Saturday, April 3, 2010

The Right-In-Laws

I’m not sure why it suddenly feels this way now, as opposed to – I don’t know, earlier decades of Limbaugh-mania, but I’m really having trouble taking anyone on the right seriously anymore. I used to watch the Sunday shows, and read the occasional interesting conservative. But it’s gotten to the point where the crazy is so blatant, it’s just not worth my time.

Is it that the Democrats finally scored a big win? Or that I’m really happy to have someone not just competent but seemingly very smart and good in the white house? That it’s just the complacency of victory?
Or is it that the right has long since stopped being serious? This is the attitude we take with batshittery in general. We don’t debate with creationists. Or 9-11 conspiracists. Or white supremacists. What would be the point. Objective reality has no effect on them.

So how different are the endless cries of socialism, global warming denialism, or my personal favorite – “they’re taking away our liberty!”? And this isn’t some small group of activists with an inflated media presence. This is the top media punditry. This is members of congress shouting slogans from the balcony of congress. This is the former Republican vice presidential running mate more popular (on the right) than the head of the ticket (who by the way faces stiff competition in his own district because he’s too moderate).

One can imagine all sorts of reasons for why the right has gotten here. In fact, this is often what the left is forced to do: instead of debating policy on the merits (which is impossible), we resort to psychology in an attempt to decipher the reasons why otherwise sane individuals might be drawn to such demonstrably wrong and illogical beliefs.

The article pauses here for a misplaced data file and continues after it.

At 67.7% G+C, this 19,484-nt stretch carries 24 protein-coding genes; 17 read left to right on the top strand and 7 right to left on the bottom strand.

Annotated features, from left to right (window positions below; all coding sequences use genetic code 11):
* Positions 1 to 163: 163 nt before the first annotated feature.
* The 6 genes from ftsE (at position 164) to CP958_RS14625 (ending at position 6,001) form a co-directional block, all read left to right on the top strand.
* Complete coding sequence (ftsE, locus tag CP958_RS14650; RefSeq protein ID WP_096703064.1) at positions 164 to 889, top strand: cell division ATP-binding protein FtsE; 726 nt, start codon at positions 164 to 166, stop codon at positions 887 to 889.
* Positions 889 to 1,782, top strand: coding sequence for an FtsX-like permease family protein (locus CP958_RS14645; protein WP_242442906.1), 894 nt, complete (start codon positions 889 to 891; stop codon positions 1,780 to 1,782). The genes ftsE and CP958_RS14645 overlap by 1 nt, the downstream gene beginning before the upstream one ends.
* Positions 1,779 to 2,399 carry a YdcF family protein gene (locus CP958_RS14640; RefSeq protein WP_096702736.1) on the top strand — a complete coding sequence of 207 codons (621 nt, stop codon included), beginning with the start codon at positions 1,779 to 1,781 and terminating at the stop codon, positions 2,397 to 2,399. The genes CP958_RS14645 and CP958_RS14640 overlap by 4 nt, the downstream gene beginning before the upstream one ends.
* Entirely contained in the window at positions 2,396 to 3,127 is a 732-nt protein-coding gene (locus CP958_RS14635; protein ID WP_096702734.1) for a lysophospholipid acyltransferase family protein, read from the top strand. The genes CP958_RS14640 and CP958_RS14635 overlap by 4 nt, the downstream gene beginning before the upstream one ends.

And I’m no psychologist. It’s like one long visit by your neurotic mother-in-law where you realize that the time spent trying to understand her not only prolongs the suffering, but is pointless because no good will ever come of it. And yet your mother-in-law eventually leaves. Not only are these people not leaving, but they have the power to dramatically alter the country.

I suppose at this point we’re just hoping the further they burrow into the crazy cave, the less political legitimacy they’ll enjoy. But Mencken’s insight into the American mind reminds us that we ought not take too much refuge in the capacity of our fellow citizens to reason.

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